Facebook to be questioned by government on panic button

By Iain Mackenzie
Newsbeat technology reporter

Published
CEOP's panic buttonImage source, Other
Image caption,
CEOP's panic button allows users to report criminal activity

Facebook representatives are meeting with the home secretary to explain their decision not to install a police-run "panic button" on its site.

Alan Johnson is expected to put pressure on the company to include the technology.

The button is operated by the Child Exploitation and Online Protection Centre (CEOP).

It allows users to report behaviour that they believe to be criminal, including the grooming of children by paedophiles.

Several social networking sites, including Bebo and MSN, already make use of the CEOP button.

However, Facebook has so far refused calls to add it to its site.

They claim that current in-house systems for reporting abusive behaviour are already working well, with reports of criminality passed on to police.

Grooming concerns

Concerns about Facebook's position were raised following the murder of 17-year-old Ashleigh Hall by convicted sex offender Peter Chapman.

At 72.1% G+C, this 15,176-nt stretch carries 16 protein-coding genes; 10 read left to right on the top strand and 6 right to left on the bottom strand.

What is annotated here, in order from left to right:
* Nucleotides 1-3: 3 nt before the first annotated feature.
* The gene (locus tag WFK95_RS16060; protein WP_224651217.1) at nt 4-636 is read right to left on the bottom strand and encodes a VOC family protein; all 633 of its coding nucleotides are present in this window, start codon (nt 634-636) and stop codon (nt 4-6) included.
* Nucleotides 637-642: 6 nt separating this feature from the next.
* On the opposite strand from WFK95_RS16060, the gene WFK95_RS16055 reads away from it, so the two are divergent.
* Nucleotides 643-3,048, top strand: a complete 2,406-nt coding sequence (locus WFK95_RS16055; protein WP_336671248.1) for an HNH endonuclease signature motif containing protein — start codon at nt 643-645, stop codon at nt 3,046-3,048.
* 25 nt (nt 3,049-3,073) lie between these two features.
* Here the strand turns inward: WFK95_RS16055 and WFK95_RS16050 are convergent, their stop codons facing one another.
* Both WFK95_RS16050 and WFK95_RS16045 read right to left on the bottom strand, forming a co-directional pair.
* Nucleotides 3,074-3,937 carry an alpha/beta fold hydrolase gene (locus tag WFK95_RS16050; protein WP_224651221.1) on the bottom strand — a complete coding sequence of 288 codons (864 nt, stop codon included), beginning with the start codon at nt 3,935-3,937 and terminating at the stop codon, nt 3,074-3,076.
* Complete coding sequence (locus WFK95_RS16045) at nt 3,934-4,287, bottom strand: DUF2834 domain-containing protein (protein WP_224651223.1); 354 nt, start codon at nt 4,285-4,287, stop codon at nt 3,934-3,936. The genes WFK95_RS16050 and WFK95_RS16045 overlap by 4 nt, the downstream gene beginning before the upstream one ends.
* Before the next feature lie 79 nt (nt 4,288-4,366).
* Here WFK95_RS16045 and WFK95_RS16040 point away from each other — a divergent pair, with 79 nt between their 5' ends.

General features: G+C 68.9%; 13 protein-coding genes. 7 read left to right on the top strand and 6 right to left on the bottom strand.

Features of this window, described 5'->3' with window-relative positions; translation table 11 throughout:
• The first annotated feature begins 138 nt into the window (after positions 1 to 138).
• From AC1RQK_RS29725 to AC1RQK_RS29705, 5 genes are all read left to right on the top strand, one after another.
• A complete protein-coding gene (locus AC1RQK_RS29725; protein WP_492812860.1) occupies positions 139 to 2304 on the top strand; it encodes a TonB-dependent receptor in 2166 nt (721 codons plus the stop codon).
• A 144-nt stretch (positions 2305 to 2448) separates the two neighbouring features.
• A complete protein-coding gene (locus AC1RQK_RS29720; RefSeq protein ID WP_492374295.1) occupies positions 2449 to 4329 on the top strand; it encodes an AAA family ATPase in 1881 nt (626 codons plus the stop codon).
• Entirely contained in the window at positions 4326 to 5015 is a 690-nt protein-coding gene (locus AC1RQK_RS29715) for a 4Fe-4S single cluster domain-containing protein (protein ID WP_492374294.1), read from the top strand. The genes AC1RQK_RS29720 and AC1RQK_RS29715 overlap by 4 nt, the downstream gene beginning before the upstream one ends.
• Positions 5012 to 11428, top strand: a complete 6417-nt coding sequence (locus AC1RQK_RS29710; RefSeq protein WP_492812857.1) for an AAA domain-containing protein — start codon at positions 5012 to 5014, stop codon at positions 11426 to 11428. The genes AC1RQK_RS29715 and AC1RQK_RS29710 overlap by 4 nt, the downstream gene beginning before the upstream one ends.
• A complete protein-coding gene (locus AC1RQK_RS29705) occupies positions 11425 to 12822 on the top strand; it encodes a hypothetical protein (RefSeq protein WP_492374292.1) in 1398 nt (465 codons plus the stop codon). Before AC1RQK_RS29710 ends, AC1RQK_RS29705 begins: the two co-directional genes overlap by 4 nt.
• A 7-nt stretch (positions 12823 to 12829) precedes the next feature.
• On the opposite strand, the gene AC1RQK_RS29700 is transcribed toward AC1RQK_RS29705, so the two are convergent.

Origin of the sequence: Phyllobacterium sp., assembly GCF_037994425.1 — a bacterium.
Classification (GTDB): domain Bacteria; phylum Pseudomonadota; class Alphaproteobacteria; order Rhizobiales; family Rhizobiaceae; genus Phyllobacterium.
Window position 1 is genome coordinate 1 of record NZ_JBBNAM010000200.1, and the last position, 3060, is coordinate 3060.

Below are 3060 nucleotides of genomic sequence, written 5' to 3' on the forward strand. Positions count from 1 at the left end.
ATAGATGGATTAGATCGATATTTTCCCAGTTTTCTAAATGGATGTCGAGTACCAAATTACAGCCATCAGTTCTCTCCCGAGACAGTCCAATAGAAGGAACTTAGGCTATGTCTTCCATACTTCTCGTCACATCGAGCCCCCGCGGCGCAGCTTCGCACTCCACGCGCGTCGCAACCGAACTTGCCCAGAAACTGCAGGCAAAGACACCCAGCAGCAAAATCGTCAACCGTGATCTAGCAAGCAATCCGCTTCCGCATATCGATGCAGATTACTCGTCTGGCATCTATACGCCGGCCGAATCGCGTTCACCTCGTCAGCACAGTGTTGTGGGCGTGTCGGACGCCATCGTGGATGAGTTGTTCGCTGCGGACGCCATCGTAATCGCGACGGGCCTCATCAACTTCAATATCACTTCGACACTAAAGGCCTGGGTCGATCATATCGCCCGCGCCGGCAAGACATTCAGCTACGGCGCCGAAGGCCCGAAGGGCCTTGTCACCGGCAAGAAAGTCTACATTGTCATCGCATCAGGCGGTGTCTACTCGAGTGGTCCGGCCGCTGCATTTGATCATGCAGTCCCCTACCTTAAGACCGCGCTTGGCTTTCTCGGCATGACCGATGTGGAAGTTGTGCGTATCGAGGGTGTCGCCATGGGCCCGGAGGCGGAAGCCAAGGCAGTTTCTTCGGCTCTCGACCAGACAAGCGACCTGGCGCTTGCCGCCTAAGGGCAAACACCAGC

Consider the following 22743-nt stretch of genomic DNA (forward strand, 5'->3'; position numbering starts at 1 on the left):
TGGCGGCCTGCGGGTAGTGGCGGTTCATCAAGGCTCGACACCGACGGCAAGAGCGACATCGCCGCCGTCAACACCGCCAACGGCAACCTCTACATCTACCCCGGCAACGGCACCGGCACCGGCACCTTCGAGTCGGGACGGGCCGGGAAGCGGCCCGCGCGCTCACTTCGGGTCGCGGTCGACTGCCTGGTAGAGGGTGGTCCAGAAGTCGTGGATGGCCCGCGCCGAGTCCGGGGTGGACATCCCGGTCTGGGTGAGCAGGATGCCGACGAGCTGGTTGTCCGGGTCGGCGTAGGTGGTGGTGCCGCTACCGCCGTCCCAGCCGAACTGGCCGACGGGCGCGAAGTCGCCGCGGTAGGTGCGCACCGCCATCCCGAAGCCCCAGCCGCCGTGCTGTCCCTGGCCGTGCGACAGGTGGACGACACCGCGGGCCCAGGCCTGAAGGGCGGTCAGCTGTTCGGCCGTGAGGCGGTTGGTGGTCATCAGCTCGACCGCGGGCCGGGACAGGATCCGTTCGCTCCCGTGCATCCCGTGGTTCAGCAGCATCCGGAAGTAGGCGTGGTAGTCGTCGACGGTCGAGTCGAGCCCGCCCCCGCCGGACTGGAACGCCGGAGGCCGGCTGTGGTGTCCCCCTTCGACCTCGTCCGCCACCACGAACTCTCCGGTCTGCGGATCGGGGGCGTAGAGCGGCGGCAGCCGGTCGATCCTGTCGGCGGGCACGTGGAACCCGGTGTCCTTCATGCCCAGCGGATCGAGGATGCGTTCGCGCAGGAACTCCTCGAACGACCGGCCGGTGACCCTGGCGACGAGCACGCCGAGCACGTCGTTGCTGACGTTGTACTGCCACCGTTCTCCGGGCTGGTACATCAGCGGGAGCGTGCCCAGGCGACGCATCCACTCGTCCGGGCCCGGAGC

Chapman had gained the teenager's confidence by posing as a 19-year-old boy on several sites, including Facebook.

CEOP says it received 267 reports about activity on Facebook during 2009 and 43% of those were cases of suspected grooming.

CEOP Chief Executive, Jim Gamble, told the BBC: "It isn't either or. The button in the environment can supplement what Facebook say they already do.

"There's no issue. People can report to us, people can report to them."

In a statement, Facebook said: "We regularly work with national law enforcement organisations and the world's leading experts in online protection to ensure we provide the best possible security for anyone that uses the site."

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